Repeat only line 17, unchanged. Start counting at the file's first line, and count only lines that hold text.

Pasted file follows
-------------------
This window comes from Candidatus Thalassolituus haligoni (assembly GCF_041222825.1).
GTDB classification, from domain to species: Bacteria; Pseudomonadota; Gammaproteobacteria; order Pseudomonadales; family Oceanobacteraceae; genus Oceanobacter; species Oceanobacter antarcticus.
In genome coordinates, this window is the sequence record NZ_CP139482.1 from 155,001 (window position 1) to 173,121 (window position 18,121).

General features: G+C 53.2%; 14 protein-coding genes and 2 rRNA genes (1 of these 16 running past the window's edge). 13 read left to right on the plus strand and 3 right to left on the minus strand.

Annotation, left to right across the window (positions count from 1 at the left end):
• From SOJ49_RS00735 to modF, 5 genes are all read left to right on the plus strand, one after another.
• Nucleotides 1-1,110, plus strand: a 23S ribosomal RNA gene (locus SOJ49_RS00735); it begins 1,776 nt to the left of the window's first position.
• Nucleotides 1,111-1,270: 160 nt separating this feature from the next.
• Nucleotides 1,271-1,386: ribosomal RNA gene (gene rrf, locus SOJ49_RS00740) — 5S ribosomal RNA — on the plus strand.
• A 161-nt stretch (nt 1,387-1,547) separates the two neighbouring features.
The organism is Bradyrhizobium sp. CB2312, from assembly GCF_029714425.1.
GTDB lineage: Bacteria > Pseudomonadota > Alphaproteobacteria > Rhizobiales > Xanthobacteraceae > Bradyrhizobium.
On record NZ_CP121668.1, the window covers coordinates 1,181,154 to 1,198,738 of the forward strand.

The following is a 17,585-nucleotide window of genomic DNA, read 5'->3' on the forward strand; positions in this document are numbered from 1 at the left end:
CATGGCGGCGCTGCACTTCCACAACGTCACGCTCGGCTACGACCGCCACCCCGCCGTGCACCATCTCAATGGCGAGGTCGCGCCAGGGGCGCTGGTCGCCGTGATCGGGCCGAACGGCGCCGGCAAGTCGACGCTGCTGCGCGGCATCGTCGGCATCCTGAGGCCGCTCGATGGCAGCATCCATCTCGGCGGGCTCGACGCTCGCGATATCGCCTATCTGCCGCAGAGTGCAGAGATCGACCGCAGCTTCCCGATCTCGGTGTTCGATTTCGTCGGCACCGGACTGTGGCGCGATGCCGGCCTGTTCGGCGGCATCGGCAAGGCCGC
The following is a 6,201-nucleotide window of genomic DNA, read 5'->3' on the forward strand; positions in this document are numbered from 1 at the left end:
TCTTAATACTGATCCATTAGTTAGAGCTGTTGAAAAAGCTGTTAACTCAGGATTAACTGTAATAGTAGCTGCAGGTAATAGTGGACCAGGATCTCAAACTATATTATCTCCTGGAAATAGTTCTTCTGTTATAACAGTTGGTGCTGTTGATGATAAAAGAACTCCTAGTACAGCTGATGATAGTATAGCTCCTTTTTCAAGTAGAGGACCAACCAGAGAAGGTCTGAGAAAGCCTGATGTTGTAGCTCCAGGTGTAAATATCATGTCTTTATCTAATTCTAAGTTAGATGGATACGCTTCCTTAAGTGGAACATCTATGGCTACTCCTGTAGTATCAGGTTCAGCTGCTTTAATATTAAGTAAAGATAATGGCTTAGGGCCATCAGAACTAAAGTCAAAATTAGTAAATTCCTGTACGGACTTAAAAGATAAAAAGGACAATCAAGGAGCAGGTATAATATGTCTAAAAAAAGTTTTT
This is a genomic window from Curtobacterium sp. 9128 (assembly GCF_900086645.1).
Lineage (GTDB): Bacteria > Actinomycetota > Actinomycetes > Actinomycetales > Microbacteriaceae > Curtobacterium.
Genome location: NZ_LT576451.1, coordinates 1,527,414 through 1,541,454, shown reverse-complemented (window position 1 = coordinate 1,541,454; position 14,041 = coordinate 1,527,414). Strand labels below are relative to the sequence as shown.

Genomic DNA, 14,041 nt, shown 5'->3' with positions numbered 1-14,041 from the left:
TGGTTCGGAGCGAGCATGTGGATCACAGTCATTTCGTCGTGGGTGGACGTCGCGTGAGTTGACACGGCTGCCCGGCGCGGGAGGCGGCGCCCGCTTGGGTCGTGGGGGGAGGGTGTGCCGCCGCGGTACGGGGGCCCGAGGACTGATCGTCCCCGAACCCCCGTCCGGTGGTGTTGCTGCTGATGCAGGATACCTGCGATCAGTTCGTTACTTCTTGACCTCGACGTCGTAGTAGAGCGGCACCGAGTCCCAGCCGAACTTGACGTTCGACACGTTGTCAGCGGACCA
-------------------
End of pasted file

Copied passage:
TCTTAATACTGATCCATTAGTTAGAGCTGTTGAAAAAGCTGTTAACTCAGGATTAACTGTAATAGTAGCTGCAGGTAATAGTGGACCAGGATCTCAAACTATATTATCTCCTGGAAATAGTTCTTCTGTTATAACAGTTGGTGCTGTTGATGATAAAAGAACTCCTAGTACAGCTGATGATAGTATAGCTCCTTTTTCAAGTAGAGGACCAACCAGAGAAGGTCTGAGAAAGCCTGATGTTGTAGCTCCAGGTGTAAATATCATGTCTTTATCTAATTCTAAGTTAGATGGATACGCTTCCTTAAGTGGAACATCTATGGCTACTCCTGTAGTATCAGGTTCAGCTGCTTTAATATTAAGTAAAGATAATGGCTTAGGGCCATCAGAACTAAAGTCAAAATTAGTAAATTCCTGTACGGACTTAAAAGATAAAAAGGACAATCAAGGAGCAGGTATAATATGTCTAAAAAAAGTTTTT